A football match is a melange of sounds – shouts, screams, tackles, celebrations and of course, the whistle. But the most important of them all is your own voice. As much as you use your mind, body and your feet, it is important to use your voice as well to communicate effectively with your team mates. Otherwise you might as well be playing the game on your own!
And that isn’t as much fun.
What I have seen, however is how the lack of proper communication can put your teammates in difficult situations, especially when all you need is a simple shout to open up that gap or cover the overlapping fullback. On the flipside, however, a wrongly timed shout can be very distracting and lead to loss of possession or worse, concession of goals.
So what is communication? How do you communicate properly?
In my opinion, communication is the effective use of words, gestures and eye contact that enables you and your teammates to organize yourself and your team better with or without the ball.
The communication habits of most players are poor for one of two reasons – they don’t talk enough or they don’t talk smart.
For example, when a player wants a ball, they tend to keep shouting the name of the teammate who has the ball rather than communicate what it is that they want. Something as simple as, “Play it down the line” can help. The player on the ball is in all probability been hounded, and that sort of communication can save him that vital additional seconds of looking up and assessing the options.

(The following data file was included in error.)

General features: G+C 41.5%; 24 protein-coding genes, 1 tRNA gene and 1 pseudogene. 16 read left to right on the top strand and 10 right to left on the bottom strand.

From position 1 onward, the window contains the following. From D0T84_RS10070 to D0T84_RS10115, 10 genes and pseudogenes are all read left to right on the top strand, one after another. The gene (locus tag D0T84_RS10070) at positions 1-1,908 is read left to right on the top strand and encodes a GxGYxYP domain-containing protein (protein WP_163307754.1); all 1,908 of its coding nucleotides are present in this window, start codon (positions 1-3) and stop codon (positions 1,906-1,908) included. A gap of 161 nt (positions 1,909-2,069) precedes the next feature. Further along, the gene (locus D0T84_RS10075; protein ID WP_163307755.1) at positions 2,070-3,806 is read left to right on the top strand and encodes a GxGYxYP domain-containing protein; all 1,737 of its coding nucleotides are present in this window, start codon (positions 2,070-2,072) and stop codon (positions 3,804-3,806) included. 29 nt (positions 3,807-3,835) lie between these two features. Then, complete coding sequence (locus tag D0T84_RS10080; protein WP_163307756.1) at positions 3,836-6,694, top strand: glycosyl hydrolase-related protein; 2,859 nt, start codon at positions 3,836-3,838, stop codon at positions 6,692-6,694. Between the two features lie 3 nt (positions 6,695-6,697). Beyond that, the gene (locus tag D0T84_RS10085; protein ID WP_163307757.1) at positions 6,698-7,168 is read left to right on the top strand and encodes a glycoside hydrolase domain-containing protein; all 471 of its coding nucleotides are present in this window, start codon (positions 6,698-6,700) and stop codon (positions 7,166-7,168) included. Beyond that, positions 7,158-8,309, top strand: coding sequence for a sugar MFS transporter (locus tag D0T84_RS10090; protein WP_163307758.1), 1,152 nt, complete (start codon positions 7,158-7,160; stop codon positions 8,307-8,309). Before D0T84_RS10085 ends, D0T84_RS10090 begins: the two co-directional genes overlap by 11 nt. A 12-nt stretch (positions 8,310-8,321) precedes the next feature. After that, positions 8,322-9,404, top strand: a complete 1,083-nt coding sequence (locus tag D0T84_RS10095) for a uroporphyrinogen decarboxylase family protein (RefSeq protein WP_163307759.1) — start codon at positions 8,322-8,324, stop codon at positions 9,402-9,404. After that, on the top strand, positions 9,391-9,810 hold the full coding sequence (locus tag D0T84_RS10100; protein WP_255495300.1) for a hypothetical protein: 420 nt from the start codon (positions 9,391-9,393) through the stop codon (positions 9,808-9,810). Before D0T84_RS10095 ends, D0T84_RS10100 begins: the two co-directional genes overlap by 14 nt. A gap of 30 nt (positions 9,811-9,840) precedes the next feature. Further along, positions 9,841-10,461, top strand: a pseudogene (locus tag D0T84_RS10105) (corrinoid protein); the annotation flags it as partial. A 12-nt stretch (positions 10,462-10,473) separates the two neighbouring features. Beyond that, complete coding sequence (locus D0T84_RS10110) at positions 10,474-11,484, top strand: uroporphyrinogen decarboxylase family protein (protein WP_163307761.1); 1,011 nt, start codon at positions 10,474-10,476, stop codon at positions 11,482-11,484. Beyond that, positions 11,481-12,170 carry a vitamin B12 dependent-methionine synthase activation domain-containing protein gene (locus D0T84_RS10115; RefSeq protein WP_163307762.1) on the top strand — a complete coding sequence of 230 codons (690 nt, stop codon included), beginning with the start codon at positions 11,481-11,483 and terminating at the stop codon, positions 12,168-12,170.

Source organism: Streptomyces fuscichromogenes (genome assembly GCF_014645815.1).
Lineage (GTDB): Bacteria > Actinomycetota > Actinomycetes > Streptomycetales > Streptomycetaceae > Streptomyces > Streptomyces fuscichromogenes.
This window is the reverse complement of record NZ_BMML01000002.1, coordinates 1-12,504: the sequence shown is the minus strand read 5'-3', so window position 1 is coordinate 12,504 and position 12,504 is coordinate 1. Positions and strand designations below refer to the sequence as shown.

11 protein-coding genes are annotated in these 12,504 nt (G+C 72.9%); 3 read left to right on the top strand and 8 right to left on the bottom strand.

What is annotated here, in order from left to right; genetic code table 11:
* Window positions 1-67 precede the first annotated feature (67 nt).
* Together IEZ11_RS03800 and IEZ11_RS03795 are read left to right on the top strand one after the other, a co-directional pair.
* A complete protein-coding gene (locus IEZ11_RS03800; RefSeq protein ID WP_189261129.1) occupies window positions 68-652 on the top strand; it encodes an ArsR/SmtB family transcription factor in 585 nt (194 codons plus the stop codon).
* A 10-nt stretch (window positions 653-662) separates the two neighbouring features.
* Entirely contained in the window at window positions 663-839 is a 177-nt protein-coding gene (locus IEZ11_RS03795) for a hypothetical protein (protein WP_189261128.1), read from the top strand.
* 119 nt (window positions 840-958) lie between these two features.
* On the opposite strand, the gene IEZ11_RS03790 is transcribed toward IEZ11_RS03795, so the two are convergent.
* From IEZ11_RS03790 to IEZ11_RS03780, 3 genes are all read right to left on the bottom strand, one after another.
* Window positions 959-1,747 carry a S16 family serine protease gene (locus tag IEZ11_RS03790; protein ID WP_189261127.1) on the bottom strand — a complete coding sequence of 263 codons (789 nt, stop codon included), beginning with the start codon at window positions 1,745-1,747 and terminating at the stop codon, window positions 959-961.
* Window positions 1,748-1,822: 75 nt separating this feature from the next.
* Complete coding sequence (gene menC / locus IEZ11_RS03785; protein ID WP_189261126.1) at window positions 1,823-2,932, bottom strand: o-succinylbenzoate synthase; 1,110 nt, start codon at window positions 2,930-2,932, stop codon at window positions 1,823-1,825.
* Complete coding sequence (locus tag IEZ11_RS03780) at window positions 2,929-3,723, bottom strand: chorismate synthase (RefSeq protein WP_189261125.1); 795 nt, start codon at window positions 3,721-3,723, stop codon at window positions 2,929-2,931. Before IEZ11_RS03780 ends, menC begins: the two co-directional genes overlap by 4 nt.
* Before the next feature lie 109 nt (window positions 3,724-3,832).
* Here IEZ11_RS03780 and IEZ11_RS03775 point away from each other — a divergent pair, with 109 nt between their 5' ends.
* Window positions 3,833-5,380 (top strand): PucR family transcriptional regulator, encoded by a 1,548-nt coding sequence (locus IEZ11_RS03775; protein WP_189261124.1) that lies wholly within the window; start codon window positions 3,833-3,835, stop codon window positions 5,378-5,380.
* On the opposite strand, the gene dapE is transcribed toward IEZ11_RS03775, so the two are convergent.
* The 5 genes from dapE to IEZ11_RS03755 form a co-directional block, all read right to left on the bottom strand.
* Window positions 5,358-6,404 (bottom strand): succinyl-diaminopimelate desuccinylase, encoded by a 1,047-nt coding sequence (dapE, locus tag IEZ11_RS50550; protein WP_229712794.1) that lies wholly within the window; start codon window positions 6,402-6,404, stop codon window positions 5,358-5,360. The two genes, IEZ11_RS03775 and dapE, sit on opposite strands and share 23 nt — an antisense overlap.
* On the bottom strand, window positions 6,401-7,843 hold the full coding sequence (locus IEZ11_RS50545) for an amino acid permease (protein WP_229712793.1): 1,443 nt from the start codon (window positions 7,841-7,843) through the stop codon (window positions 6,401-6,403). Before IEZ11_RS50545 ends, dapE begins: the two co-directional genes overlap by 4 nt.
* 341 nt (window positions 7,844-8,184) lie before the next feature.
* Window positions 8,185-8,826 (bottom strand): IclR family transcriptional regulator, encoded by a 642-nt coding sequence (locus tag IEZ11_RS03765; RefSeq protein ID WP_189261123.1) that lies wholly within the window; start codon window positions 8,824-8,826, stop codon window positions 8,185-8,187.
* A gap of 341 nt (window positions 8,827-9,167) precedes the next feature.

He can now play the ball as he knows a run will be made.
It is vital to let your teammate know that you are there to receive the ball. Human beings do not have 360 degree vision, which probably means that they might not be able to see exactly where you are all the time. This is why you need to talk constantly.
That brings me to my second point – when you talk to your teammates, speak in clear, concise words, phrases and sentences. Talk to the person on the ball as if he is blindfolded and is completely dependent upon you.
For Example, Consider the case where Hardik (a fictitious character who has no existence outside this article) is carrying the ball and an opponent is hounding him, what I normally see is most of the teammates scream his name “Hardik, Hardik,… ”.
Let’s analyse the situation from Hardik’s boots. Apart from pressure created by all the noise, the only help he is offered is 6 teammates shouting his name from 6 different directions. Hardik already knows his name. What he needs right now is some useful information that will help him take the right decision. He needs a teammate to communicate, and something like, “Drop it to GG” ,“Cross left”,” Turn right”. That’s the kind of information he can actually use.
It is vital to convey what you see to your teammates to help give them a better picture of what is around them.